Steven Lee, professor of philosophy, is the editor of the new volume “Intervention, Terrorism and Torture: Contemporary Challenges to Just War Theory,” to be published by Springer in 2007. The book is based on papers submitted at a recent meeting of the American Section of the International Association for Philosophy of Law and Social Philosophy.
In recent years, changes in the geopolitical climate and shocking acts of terrorism have challenged the relevance of Just War Theory, a philosophical system of moral evaluation that deals with two types of questions: an understanding of when and if a state can ethically wage war and how the act of war itself should be conducted.
A common example of such a challenge is the “ticking time bomb” scenario. Some ethicists argue that an immediate and grave threat, such as the imminent detonation of a nuclear bomb, justifies the use of torture or other extreme methods to preempt it. “If you allow torture you have to institutionalize it,” said Lee. “Do we really want to be training torturers?”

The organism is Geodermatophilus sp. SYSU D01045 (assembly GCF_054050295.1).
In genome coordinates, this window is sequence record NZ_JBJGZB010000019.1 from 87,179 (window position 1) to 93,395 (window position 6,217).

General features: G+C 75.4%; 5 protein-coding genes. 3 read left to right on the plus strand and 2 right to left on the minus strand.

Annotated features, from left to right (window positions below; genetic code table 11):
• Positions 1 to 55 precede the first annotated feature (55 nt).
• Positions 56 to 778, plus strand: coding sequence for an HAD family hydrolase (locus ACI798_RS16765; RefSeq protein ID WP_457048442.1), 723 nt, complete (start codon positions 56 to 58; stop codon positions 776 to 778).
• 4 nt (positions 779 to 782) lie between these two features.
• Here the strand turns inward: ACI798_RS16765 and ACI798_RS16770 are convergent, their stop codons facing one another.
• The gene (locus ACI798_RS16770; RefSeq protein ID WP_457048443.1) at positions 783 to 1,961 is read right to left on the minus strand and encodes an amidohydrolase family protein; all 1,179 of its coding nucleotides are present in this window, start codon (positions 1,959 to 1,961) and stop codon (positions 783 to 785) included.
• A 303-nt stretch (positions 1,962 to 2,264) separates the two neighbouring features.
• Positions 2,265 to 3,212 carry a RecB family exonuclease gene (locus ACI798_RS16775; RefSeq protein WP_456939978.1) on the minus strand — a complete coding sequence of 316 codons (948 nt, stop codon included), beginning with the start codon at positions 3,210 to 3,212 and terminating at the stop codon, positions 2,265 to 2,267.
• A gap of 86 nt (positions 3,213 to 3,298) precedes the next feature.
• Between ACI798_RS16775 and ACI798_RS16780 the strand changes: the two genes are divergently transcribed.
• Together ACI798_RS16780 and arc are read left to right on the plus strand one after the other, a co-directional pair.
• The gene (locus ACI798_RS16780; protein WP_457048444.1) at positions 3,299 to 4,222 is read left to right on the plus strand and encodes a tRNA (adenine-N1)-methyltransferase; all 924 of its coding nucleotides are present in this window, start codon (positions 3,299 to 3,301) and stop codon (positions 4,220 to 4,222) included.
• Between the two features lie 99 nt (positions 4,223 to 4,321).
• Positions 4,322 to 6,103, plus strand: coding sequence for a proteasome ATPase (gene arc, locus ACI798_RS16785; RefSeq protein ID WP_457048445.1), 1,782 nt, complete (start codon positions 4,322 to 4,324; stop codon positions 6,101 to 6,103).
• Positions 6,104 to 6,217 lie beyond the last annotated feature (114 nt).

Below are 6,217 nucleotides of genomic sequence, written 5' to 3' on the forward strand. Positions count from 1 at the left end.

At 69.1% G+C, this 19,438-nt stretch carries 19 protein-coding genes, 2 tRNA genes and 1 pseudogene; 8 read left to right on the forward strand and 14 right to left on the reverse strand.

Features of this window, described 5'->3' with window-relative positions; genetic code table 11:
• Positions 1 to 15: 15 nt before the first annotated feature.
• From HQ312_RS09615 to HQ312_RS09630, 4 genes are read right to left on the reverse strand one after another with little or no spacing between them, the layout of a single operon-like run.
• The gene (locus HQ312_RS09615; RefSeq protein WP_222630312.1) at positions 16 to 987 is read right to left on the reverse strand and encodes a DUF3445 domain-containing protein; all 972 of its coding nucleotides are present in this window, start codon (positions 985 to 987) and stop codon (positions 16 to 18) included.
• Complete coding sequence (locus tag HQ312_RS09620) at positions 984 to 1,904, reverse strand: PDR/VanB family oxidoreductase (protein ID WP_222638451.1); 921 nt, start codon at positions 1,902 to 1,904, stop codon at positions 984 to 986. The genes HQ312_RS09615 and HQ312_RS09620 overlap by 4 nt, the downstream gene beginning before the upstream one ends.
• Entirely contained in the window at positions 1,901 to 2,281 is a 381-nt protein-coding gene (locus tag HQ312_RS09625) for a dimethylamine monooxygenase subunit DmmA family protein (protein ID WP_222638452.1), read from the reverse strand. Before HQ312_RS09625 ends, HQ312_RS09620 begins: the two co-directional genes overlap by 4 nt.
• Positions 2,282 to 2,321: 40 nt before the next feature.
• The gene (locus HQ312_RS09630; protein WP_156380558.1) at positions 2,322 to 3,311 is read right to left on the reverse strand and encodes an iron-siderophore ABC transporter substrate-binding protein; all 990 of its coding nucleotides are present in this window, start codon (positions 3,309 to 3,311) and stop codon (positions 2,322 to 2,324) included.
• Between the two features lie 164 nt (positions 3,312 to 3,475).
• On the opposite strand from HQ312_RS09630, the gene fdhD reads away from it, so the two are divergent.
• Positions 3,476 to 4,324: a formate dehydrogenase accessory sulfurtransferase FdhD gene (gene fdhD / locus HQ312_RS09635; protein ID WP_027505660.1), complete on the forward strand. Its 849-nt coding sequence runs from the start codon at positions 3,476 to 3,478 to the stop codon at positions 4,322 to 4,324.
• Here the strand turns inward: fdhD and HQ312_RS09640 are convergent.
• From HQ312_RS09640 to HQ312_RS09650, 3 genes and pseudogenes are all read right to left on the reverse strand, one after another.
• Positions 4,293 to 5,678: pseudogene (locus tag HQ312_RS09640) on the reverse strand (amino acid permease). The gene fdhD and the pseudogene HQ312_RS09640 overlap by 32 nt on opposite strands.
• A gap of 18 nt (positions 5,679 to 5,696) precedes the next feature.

Lee brings together a number of theorists to debate this problem and others, including the issues of humanitarian and preventive intervention, international law enforcement, terrorism, torture, and the impact of technology on the ethics of war.
On the whole, Lee believes that the book shows a vindication of the Just War paradigm. “Just War Theory comes through pretty well,” he said. “The challenges of the modern age are not unprecedented.”
Lee joined the faculty of Hobart and William Smith Colleges in 1981, having previously taught at Bowling Green State University. He received his B.A. and M.A. at the University of Delaware and his Ph. D. at York University.